Ableton has finally rolled out the anticipated update of Live 10, and for the fans there are a lot of things to get excited about. It’s been nearly five years since Ableton Live got a major update, with 2013’s Live 9. Live 10 introduces four new Devices, a completely re-designed sound library, workflow-accelerating refinements and more. Improvements to Push allow more of the music creation process to happen away from the computer and a fully-integrated Max for Live means unlimited potential comes built into Live.

To us the most significant change is that Max for Live is now fully integrated into Live. This toolkit for building synths, effects and more has been an add-on since it launched in 2009, but the integration means Max for Live devices will load faster and use less CPU power too.

Live 10 introduces four new Devices, a completely re-designed sound library, workflow-accelerating refinements and more. Improvements to Push allow more of the music creation process to happen away from the computer and a fully-integrated Max for Live means unlimited potential comes built into Live. Ableton Live has long been a different beast to other DAWs, not least because of its clip launcher (or Session) view that lets you remix your own tracks on the fly. With the release of Live 10, Ableton have aimed not to make Live more like any other DAW. Instead, they have worked with their existing user community to refine and streamline it and make it better at what it does best.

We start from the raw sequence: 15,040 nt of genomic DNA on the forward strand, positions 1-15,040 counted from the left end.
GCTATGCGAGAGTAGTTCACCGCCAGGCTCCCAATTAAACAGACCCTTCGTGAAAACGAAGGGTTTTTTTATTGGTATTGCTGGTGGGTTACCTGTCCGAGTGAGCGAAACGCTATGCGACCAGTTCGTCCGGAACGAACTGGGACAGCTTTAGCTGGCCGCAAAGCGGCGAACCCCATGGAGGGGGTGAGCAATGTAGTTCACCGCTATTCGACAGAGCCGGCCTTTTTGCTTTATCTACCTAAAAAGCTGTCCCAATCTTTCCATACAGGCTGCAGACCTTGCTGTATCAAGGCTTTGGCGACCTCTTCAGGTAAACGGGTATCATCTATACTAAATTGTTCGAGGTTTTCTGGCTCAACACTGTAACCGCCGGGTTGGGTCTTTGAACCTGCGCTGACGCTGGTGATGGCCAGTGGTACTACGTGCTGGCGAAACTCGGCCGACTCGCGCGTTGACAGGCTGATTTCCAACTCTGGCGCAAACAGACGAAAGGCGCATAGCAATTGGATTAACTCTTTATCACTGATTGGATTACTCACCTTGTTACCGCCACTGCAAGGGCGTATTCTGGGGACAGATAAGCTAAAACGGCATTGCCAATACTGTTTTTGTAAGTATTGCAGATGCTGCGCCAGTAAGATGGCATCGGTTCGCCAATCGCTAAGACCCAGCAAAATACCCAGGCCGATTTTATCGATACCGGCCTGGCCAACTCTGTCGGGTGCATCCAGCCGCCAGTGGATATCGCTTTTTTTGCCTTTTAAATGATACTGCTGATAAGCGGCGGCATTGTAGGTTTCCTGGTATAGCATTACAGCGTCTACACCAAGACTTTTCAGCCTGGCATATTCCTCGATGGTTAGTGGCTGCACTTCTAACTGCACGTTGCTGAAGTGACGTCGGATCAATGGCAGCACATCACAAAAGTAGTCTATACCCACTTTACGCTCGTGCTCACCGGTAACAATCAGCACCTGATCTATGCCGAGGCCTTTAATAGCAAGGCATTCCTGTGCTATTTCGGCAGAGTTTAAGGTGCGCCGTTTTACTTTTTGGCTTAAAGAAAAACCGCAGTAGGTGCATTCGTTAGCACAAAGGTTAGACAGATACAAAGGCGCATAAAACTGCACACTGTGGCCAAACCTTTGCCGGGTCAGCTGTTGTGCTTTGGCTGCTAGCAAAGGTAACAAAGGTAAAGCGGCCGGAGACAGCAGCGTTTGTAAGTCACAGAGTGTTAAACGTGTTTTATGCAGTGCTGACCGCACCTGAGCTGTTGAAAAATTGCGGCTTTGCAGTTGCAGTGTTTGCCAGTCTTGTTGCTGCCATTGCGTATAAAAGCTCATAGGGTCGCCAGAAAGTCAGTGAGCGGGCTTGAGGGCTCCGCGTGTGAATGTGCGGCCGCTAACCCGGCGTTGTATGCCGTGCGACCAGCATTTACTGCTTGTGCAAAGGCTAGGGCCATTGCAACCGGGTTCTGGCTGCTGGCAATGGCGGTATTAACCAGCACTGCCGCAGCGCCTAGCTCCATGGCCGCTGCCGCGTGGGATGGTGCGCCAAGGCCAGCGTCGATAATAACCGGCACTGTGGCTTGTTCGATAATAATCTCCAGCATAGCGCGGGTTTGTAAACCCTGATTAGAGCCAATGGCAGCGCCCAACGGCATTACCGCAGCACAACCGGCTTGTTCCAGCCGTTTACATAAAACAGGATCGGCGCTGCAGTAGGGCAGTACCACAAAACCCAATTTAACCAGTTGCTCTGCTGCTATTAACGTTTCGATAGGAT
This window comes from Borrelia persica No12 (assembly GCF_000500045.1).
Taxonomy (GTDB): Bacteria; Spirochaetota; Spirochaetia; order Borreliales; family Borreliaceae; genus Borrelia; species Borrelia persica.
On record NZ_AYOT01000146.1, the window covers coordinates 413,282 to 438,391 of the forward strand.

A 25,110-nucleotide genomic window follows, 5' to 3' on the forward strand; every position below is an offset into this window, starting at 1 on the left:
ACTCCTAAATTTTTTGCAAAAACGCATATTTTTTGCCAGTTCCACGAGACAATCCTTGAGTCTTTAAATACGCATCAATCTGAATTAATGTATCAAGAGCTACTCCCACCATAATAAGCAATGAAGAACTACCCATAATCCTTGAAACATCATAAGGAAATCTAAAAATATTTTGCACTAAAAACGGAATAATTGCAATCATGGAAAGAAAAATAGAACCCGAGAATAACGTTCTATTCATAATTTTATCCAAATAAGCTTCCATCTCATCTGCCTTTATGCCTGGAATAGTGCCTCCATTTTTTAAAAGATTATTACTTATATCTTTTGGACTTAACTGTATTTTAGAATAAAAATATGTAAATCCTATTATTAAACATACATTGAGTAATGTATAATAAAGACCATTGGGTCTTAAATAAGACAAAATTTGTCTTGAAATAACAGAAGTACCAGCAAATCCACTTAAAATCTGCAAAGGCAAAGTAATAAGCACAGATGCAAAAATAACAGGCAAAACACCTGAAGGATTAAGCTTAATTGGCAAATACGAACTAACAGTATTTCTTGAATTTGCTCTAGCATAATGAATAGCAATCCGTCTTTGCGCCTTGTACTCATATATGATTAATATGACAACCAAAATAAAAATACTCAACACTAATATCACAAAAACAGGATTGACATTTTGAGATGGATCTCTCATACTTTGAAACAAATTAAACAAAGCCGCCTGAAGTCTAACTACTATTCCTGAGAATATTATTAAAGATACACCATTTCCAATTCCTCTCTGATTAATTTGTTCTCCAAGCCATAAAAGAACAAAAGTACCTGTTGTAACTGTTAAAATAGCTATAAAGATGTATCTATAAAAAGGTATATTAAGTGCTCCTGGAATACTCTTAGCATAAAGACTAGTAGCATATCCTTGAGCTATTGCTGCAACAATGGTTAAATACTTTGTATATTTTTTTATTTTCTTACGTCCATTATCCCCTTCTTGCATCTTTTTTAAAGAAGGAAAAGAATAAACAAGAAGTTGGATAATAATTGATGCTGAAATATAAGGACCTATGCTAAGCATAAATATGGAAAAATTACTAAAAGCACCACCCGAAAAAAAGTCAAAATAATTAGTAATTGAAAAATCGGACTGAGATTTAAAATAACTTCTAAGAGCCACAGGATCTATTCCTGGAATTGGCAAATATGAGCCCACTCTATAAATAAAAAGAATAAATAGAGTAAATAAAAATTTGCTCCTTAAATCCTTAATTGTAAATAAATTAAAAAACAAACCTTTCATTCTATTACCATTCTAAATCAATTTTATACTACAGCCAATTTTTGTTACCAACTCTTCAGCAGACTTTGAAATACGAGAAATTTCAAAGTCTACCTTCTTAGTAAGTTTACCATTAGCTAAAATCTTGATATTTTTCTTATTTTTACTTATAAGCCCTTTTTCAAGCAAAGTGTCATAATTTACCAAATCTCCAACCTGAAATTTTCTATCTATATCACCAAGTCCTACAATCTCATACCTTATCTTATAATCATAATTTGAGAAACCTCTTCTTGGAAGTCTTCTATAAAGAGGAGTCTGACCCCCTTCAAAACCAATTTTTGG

New Devices, new sounds

A new instrument and three new effects bring a broader, bolder palette of sound to Live.

  • Wavetable is Ableton’s new synth. Its vast sonic palette is created with a variety of waveforms derived from analog synths and a range of other instruments and sounds, as well as modeled analog filters, and deep, flexible modulation. Live’s Analog and Operator synths are fairly ancient now, but this looks like something that might be able to go up against relatively more modern instruments like NI’s Form and Xfer’s Serum.
  • Echo brings together the sound of classic analog and digital hardware delays in a single device—your new go-to delay. Drive and shape sounds with its analog-modeled filters, turn up the noise and wobble for vintage imperfections, or add modulation and reverb to create diffuse soundscapes, wailing feedback and more.

  • Drum Buss is a one-stop workstation for drums, capable of adding subtle character or bending and breaking drums to your will. Add warmth and distortion with drive and crunch, take control of dynamics with compression and transient shaping, dial in and tune boom and control bass decay with the dedicated low end section.